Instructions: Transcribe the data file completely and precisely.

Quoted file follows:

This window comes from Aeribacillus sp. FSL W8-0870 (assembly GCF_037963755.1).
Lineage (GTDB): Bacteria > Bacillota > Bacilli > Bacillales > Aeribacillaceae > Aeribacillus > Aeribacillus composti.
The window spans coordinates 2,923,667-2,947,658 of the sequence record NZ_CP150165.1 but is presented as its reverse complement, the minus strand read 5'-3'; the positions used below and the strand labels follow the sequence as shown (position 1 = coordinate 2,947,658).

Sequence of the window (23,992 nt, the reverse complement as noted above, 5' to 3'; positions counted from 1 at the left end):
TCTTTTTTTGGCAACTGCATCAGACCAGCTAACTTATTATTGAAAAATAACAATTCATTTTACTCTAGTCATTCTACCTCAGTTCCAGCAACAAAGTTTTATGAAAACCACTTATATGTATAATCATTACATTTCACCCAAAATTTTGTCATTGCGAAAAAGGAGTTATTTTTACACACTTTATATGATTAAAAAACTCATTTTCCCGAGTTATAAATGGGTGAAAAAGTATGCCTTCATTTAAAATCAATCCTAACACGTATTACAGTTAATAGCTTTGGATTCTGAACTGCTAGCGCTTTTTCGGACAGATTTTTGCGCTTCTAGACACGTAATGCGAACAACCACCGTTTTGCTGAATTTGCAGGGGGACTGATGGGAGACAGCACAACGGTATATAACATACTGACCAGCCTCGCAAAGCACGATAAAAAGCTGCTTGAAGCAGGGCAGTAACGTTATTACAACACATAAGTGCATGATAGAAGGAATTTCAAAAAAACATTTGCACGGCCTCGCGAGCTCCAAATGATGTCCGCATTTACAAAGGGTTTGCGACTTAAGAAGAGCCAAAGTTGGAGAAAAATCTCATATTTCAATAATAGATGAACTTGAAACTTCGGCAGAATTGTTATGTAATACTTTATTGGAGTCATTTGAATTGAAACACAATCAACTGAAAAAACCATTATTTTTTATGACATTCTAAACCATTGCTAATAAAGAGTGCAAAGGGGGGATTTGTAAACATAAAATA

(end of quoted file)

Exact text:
This window comes from Aeribacillus sp. FSL W8-0870 (assembly GCF_037963755.1).
Lineage (GTDB): Bacteria > Bacillota > Bacilli > Bacillales > Aeribacillaceae > Aeribacillus > Aeribacillus composti.
The window spans coordinates 2,923,667-2,947,658 of the sequence record NZ_CP150165.1 but is presented as its reverse complement, the minus strand read 5'-3'; the positions used below and the strand labels follow the sequence as shown (position 1 = coordinate 2,947,658).

Sequence of the window (23,992 nt, the reverse complement as noted above, 5' to 3'; positions counted from 1 at the left end):
TCTTTTTTTGGCAACTGCATCAGACCAGCTAACTTATTATTGAAAAATAACAATTCATTTTACTCTAGTCATTCTACCTCAGTTCCAGCAACAAAGTTTTATGAAAACCACTTATATGTATAATCATTACATTTCACCCAAAATTTTGTCATTGCGAAAAAGGAGTTATTTTTACACACTTTATATGATTAAAAAACTCATTTTCCCGAGTTATAAATGGGTGAAAAAGTATGCCTTCATTTAAAATCAATCCTAACACGTATTACAGTTAATAGCTTTGGATTCTGAACTGCTAGCGCTTTTTCGGACAGATTTTTGCGCTTCTAGACACGTAATGCGAACAACCACCGTTTTGCTGAATTTGCAGGGGGACTGATGGGAGACAGCACAACGGTATATAACATACTGACCAGCCTCGCAAAGCACGATAAAAAGCTGCTTGAAGCAGGGCAGTAACGTTATTACAACACATAAGTGCATGATAGAAGGAATTTCAAAAAAACATTTGCACGGCCTCGCGAGCTCCAAATGATGTCCGCATTTACAAAGGGTTTGCGACTTAAGAAGAGCCAAAGTTGGAGAAAAATCTCATATTTCAATAATAGATGAACTTGAAACTTCGGCAGAATTGTTATGTAATACTTTATTGGAGTCATTTGAATTGAAACACAATCAACTGAAAAAACCATTATTTTTTATGACATTCTAAACCATTGCTAATAAAGAGTGCAAAGGGGGGATTTGTAAACATAAAATA